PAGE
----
Wednesday, November 17, 2010

The "Isolga" hybrid camera

I have always loved my Agfa Isoly camera. I always thought that if I had to design a toy camera from the ground up, it would have the build quality of the Isoly. The original Diana cameras were based on the Isoly. Of course, cameras like the Diana and Holga have those wonderful cheap plastic lenses and the lens on the Isoly is pretty blah (although I like the quality of flare you get with it).

Recently, with some spare time and a lens from a busted Holga, I decided to attempt a lens transplant. Removing the lens element from both the Holga and the Isoly is a pretty straightforward process. It just involves removing a couple of screws and popping the lens element out of each lens barrel. (I am not transplanting the entire lens barrel here, just the lens element). The Holga lens has a clear plastic flange around it which does need to be filed down to fit snugly into the Isoly lens barrel. The whole process took only about a half an hour. (Sorry that there is no accompanying step by step video but that's just not my thing.)

I  like the resulting image quality from this camera. The results seem softer than I get with a Holga. It also seems to flare quite easily when pointed at the sun. You also lose the Holga vignetting as the lens is only covering a 4x4 image rather than a 6x6. But you do get 16 square images on a roll of film rather than 12. And although there is no double-exposure capability on the Isoly, there is an additional shutter speed of 1/30th of a second (in addition to 1/100th and B) with apertures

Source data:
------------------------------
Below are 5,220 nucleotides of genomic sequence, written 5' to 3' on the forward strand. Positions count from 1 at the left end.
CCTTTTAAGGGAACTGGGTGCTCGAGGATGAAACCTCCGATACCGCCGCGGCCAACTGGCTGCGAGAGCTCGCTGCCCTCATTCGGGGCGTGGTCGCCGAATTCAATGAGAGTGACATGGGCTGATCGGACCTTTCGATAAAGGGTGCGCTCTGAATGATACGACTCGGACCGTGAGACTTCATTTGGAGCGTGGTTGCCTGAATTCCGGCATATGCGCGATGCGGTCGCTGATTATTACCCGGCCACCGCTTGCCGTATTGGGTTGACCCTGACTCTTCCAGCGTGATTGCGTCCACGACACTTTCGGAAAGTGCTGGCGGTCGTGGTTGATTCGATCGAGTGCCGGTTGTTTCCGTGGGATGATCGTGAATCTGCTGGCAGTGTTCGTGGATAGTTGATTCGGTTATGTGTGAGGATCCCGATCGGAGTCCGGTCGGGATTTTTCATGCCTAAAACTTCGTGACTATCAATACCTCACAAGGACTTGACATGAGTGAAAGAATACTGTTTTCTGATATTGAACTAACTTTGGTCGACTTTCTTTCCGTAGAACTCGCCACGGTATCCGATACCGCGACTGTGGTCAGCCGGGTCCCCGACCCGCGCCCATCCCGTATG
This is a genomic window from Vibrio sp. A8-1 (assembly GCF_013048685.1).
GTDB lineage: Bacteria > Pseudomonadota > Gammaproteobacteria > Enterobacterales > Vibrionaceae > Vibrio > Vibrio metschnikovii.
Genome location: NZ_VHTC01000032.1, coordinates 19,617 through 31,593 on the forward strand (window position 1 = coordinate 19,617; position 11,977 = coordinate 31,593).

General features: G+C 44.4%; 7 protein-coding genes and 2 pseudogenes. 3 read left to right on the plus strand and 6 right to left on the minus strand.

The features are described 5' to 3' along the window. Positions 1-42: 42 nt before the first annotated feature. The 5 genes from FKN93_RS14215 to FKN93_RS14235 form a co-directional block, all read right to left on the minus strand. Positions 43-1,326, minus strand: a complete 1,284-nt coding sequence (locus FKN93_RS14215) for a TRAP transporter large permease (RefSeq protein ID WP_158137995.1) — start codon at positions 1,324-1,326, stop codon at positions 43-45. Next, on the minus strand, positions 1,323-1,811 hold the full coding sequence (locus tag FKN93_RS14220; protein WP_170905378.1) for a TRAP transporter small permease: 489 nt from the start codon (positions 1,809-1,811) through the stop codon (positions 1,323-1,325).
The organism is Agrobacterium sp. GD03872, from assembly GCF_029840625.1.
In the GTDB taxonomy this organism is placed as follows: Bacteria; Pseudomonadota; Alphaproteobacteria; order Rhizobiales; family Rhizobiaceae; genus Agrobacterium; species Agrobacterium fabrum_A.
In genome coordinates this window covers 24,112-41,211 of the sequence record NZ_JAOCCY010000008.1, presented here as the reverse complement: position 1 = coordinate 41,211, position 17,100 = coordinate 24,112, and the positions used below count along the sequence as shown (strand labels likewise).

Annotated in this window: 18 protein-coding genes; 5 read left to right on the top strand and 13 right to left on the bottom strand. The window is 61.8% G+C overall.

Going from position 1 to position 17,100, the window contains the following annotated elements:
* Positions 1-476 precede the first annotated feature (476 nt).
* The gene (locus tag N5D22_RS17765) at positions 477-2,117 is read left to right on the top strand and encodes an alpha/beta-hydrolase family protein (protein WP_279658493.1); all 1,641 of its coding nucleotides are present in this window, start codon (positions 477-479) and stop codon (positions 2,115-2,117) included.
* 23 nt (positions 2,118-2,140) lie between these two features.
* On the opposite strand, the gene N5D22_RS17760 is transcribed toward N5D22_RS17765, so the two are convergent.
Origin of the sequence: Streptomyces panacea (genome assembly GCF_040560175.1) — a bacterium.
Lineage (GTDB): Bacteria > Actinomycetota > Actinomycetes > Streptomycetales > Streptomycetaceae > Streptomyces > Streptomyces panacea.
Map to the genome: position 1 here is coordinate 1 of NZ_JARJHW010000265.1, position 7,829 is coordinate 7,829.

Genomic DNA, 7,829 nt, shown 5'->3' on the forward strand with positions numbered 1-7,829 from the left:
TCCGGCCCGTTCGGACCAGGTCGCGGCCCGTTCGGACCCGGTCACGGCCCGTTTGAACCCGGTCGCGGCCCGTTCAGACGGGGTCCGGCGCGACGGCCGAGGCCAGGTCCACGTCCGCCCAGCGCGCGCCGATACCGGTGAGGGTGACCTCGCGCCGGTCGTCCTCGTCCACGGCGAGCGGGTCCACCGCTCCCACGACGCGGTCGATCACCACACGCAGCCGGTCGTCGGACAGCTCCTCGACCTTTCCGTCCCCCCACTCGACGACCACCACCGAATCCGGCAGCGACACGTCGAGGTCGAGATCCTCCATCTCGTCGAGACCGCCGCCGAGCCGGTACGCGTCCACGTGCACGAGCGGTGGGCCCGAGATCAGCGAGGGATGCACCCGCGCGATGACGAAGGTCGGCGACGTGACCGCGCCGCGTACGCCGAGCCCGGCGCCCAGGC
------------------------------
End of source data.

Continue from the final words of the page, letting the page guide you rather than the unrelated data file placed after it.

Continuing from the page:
of f8 and f11.

This is hardly empirical testing since it is only based on my initial reactions to shooting one roll of film. But it is something that I will continue to shoot with for awhile and I will post more images
both here and on flickr. If anyone wants more info or has a comment, drop me an email (or leave a comment here).



  1. Jim,
    If this picture is any indication, your hybrid is definitely a winner.

  2. I like your style, use a photographic language interesting.

  3. Like a moment of clear reality glowing from within a dream world...It looks as if you've created a perfect camera!

  4. This is gorgeous and very, very creepy.